NEWS FOCUS: Refugees and asylum seekers may be in poor health when they reach Britain.But after a period of NHS care the health of some has actually deteriorated, reports Paul Smith

The sign reads 'no refugees or asylum seekers'. It could have been posted 40 years ago, when Britain was entangled in the reflex bigotry of the post-war era.

It is certainly not the sentiment you expect to find in our tolerant 21st-century multi-cultural society.

But the sign was posted recently outside a GP surgery in south-east London.

As the debate over asylum seekers continues to excite the tabloid headline writers, public services, including the NHS, are dealing with the ground-level issues.Many managers fight shy of getting caught up in the politics. The principle is simple:

the service is open to all, free at the point of access.

This - even under the law - applies to asylum seekers too.

But in the context of scarce resources, high workload and an apparent lack of central co-ordination - as witnessed by the surgery poster - it quickly becomes something few can ignore.

This month Amnesty International held a conference in London to discuss what the NHS should do to support refugees. From those working in the field, 'a lot more' seemed to be a constant reply.

Jane Cook is leader of the refugee clinical team for Lambeth, Southwark and Lewisham health authority, dealing with around 32,000 asylum seekers and refugees.

Much of her work is providing medical care in accommodation blocks where refugees are held when they first enter the country.

She believes that political hype over the nature of immigrants gets in the way of ensuring that their healthcare needs are met:

'Of course there are the ideas that these people are scroungers.

'I have to deal with those who have been raped and tortured, children who have seen members of their family die and have gone through real horrors in transit to get here. Sadly, It is true to say that even some GPs find it hard to understand that.'

Accommodation centres usually hold refugees for between five and 14 days before they are dispersed by the National Asylum Seekers Support Service (NASS) to 13 areas of the UK. The aim is to relieve the pressure on services in the South East and London. So far some 25,000 people have been 'processed' - often simply by being given a destination and a bus ticket to get there.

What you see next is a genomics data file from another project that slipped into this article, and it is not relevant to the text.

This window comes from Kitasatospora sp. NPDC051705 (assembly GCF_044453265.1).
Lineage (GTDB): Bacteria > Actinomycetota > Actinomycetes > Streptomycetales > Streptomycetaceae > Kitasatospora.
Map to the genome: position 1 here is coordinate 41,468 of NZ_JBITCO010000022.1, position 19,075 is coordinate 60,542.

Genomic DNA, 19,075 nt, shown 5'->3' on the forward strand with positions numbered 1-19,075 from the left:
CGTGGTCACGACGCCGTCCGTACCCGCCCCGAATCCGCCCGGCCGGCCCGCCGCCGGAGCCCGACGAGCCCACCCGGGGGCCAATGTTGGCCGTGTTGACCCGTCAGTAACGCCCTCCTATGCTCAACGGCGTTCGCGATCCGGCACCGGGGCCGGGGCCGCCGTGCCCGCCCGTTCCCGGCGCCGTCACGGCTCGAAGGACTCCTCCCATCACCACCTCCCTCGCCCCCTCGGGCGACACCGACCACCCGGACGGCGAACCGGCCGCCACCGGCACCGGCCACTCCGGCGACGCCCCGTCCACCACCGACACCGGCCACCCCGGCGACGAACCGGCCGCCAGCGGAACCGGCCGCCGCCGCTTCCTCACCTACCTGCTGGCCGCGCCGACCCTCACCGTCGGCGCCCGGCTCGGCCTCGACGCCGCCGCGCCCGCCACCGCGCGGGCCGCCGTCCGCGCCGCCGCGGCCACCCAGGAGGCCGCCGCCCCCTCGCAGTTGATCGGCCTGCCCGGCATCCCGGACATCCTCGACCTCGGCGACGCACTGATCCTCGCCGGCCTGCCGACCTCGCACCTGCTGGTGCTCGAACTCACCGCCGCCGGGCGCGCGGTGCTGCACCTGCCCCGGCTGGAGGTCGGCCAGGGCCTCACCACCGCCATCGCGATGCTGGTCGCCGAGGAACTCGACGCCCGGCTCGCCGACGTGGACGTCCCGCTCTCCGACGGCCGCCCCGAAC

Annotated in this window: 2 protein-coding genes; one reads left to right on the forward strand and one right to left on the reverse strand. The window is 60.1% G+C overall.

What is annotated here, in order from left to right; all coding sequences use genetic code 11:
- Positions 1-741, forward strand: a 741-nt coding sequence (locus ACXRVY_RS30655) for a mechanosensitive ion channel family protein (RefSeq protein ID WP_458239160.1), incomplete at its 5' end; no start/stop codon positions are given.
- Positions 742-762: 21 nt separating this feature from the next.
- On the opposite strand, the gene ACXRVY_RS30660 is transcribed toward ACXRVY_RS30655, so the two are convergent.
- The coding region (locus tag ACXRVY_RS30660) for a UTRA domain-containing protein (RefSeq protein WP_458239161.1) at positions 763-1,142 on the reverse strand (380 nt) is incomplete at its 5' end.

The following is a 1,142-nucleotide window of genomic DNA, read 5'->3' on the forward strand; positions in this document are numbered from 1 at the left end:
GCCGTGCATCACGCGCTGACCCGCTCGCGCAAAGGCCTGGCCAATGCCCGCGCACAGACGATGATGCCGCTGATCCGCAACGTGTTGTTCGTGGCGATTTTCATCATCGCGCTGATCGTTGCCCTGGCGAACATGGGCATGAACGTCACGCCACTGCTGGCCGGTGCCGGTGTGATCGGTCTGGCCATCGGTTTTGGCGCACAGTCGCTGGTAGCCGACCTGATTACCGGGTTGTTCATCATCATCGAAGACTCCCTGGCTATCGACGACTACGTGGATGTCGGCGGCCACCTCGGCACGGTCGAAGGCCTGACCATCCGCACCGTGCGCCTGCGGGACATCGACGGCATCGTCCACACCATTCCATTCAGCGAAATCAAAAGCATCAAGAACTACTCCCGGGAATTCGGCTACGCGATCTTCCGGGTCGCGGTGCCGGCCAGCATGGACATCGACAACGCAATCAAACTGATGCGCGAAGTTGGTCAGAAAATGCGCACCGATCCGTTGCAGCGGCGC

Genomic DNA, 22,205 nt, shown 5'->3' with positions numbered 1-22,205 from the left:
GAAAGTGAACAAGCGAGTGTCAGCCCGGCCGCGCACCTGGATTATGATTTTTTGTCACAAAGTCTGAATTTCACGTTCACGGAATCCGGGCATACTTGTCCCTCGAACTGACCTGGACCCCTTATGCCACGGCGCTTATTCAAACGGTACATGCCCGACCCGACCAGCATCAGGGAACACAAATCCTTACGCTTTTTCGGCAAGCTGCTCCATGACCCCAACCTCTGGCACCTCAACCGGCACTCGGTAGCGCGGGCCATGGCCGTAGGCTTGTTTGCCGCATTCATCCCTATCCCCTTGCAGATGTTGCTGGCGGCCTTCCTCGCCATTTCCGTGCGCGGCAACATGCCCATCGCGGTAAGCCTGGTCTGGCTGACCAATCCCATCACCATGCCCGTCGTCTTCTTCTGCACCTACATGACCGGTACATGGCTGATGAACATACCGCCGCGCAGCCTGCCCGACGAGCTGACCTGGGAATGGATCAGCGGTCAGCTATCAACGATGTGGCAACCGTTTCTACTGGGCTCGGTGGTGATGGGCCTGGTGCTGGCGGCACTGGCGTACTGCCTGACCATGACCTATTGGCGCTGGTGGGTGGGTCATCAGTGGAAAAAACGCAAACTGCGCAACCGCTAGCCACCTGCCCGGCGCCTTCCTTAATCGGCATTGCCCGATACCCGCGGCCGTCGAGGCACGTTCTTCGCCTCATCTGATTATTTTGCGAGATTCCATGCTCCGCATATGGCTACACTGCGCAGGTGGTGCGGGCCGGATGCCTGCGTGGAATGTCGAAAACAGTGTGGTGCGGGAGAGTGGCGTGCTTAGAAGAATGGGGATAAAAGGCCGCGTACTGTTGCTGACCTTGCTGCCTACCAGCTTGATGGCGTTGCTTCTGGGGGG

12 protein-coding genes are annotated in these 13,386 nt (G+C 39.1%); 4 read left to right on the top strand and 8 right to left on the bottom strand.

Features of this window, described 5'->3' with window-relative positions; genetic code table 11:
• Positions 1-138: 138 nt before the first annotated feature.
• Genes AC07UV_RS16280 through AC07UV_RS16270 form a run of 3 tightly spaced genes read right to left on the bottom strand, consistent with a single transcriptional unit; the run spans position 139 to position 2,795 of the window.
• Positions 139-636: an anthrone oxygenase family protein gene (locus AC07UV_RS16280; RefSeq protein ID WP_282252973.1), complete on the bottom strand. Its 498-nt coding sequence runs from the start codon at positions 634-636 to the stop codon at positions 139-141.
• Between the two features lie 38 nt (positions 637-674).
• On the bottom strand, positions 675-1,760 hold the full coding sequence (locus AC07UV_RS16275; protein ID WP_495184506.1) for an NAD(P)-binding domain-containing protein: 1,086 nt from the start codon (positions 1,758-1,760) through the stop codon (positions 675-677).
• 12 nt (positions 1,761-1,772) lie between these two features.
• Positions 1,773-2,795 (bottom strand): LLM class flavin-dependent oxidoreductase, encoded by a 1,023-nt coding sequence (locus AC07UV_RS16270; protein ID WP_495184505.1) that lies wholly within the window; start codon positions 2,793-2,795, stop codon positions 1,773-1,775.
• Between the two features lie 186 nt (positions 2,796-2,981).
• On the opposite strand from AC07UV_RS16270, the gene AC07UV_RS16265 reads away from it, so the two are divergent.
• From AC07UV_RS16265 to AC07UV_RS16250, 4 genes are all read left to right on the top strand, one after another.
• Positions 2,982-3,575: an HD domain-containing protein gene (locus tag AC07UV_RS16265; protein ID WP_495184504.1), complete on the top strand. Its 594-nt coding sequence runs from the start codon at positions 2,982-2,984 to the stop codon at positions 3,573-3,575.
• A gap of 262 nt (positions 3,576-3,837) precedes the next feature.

One problem has been lack of communication. NASS has often failed to inform HAs or councils of the refugees' arrival. The situation is made worse when they end up being pushed into private accommodation.

Without the ability to track where they have gone, HAs can find refugees slipping through the welfare system altogether.

Facing the usual mix of poverty, poor diet, psychological trauma, bad housing and lack of social networks, the results are shaming.

Despite Britain's first-world high-tech society, the health of most asylum seekers, according to Ms Cook, actually declines once they arrive in the UK.

The attitude of a minority of GPs has not made it any easier for refugees in need of help. Refugees in the UK are legally entitled to NHS treatment.Yet when they have attempted to register, some GPs have refused. Others have stuck them on temporary registers which deny patients access to screening services.

Concerns about funding and lack of interpreters have been among the reasons - also workload pressures.

Taking on a fresh influx of refugees whose consultations often take twice as long due to language barriers has not helped GPs struggling to tackle the health problems of local people already living in highly deprived areas.

It is this which has led to resentment among local patients who end up facing long waits.

In response, many HAs have set up a series of specialist services through personal medical services.

Among the best, according to delegates at the Amnesty conference, have been those at Newcastle and North Tyneside HA, which has dealt with 3,000 refugees in the last year.All its pilots have been based on different delivery models.

Some teams involve health visitors, nurses and support workers, others are specialist refugee practices.

Yet none has been supported by specific funding - instead they have been put together with PMS 'growth money', says David Chappel, the HA's consultant in public health medicine.

'Dealing with refugees is a difficult issue, ' he said.

'Yet the Department of Health doesn't seem to have acknowledged the problem.

'There is a role for them in terms of issuing guidance. Some sort of co-ordination is needed with bodies like NASS, so we have a co-ordinated approach.

'There have been examples of refugees turning up in different areas, and neither local authorities nor HAs have been informed.'

He added: 'I think it would be a good idea if our models could be evaluated in some way. This has not happened but it is important that we find out what works and spread good practice.'

Many working with refugee healthcare have called for DoH action.

One simple idea is to publish information leaflets detailing in different languages how refugees access the system in the first place.

This might prevent them from turning up at accident and emergency departments for problems that should be dealt with at primary care level.

Last week the DoH said: 'Our officials and Home Office/ NASS are already exploring how we might provide more coherent and joined-up arrangements to notify local partners in advance about dispersal of asylum seekers.

'Lots of effective models and practice are going on in the field to meet the health and social care needs of asylum seekers.

The DoH is undertaking work to gather and disseminate this across the country.'

For Jane Cook, a more straightforward response is required: 'There needs to be one person at the DoH to take a lead on this issue.'